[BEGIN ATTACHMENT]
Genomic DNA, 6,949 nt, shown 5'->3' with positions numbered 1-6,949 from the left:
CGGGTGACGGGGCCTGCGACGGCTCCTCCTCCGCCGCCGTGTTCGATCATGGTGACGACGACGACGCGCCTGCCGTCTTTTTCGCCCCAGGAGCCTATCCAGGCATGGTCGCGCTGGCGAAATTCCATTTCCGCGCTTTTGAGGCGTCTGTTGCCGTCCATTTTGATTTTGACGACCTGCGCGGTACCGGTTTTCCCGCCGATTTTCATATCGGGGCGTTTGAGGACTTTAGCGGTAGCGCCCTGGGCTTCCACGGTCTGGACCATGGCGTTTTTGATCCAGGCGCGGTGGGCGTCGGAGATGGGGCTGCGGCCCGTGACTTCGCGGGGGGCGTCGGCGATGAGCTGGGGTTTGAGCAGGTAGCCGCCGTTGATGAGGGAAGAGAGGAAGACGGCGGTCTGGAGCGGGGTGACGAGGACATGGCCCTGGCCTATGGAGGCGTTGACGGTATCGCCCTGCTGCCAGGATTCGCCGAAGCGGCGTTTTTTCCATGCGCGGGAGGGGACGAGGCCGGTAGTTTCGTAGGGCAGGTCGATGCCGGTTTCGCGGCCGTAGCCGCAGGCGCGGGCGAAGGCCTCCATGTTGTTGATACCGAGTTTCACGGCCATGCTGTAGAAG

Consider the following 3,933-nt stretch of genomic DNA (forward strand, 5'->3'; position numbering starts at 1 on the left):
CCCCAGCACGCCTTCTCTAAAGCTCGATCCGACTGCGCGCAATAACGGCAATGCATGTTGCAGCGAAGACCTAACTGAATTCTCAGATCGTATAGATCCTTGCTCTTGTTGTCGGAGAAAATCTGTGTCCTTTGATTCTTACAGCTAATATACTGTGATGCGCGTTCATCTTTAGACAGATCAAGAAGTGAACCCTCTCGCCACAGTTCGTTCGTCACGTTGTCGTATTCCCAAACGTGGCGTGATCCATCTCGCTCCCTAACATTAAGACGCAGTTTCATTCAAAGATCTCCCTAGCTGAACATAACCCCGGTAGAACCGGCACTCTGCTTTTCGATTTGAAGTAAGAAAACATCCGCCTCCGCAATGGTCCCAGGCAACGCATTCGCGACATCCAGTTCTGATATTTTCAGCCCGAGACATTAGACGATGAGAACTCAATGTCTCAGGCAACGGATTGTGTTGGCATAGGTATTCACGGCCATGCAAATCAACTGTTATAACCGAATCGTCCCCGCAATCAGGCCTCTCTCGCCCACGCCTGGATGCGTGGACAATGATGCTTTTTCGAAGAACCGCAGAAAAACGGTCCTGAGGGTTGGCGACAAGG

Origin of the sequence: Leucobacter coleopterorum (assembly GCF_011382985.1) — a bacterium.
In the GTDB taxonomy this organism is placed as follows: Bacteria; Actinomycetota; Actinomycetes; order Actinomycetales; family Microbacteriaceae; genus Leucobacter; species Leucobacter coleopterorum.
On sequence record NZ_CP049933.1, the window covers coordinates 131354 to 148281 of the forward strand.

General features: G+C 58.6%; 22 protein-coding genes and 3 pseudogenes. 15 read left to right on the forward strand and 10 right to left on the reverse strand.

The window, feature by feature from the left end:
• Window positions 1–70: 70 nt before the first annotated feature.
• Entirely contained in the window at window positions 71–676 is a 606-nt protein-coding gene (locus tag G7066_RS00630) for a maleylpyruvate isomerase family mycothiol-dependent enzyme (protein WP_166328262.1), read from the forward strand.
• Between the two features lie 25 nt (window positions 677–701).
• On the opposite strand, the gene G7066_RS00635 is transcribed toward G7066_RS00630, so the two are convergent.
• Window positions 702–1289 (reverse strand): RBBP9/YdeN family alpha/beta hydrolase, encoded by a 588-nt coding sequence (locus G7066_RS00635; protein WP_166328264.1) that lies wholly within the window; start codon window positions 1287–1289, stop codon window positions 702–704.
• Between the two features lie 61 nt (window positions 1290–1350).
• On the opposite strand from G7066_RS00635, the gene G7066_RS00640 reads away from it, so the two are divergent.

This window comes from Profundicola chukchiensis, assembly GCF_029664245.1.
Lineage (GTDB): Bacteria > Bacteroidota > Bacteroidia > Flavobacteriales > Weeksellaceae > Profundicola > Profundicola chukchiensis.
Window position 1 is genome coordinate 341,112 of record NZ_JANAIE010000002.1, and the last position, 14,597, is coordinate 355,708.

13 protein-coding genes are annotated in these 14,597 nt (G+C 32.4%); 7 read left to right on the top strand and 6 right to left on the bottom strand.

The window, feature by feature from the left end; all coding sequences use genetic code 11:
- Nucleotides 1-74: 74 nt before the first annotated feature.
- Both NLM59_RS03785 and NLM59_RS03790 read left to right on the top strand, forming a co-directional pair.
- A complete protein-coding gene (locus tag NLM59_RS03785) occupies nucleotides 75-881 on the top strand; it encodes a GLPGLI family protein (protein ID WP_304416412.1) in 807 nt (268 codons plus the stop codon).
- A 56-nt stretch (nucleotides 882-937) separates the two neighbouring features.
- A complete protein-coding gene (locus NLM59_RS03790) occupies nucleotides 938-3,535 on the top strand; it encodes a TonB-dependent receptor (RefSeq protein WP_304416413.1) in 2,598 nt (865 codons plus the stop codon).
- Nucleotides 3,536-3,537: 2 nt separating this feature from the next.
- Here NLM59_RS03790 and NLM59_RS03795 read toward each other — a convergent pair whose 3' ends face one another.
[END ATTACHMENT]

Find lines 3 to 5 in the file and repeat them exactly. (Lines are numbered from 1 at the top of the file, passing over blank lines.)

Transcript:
Consider the following 3,933-nt stretch of genomic DNA (forward strand, 5'->3'; position numbering starts at 1 on the left):
CCCCAGCACGCCTTCTCTAAAGCTCGATCCGACTGCGCGCAATAACGGCAATGCATGTTGCAGCGAAGACCTAACTGAATTCTCAGATCGTATAGATCCTTGCTCTTGTTGTCGGAGAAAATCTGTGTCCTTTGATTCTTACAGCTAATATACTGTGATGCGCGTTCATCTTTAGACAGATCAAGAAGTGAACCCTCTCGCCACAGTTCGTTCGTCACGTTGTCGTATTCCCAAACGTGGCGTGATCCATCTCGCTCCCTAACATTAAGACGCAGTTTCATTCAAAGATCTCCCTAGCTGAACATAACCCCGGTAGAACCGGCACTCTGCTTTTCGATTTGAAGTAAGAAAACATCCGCCTCCGCAATGGTCCCAGGCAACGCATTCGCGACATCCAGTTCTGATATTTTCAGCCCGAGACATTAGACGATGAGAACTCAATGTCTCAGGCAACGGATTGTGTTGGCATAGGTATTCACGGCCATGCAAATCAACTGTTATAACCGAATCGTCCCCGCAATCAGGCCTCTCTCGCCCACGCCTGGATGCGTGGACAATGATGCTTTTTCGAAGAACCGCAGAAAAACGGTCCTGAGGGTTGGCGACAAGG

Origin of the sequence: Leucobacter coleopterorum (assembly GCF_011382985.1) — a bacterium.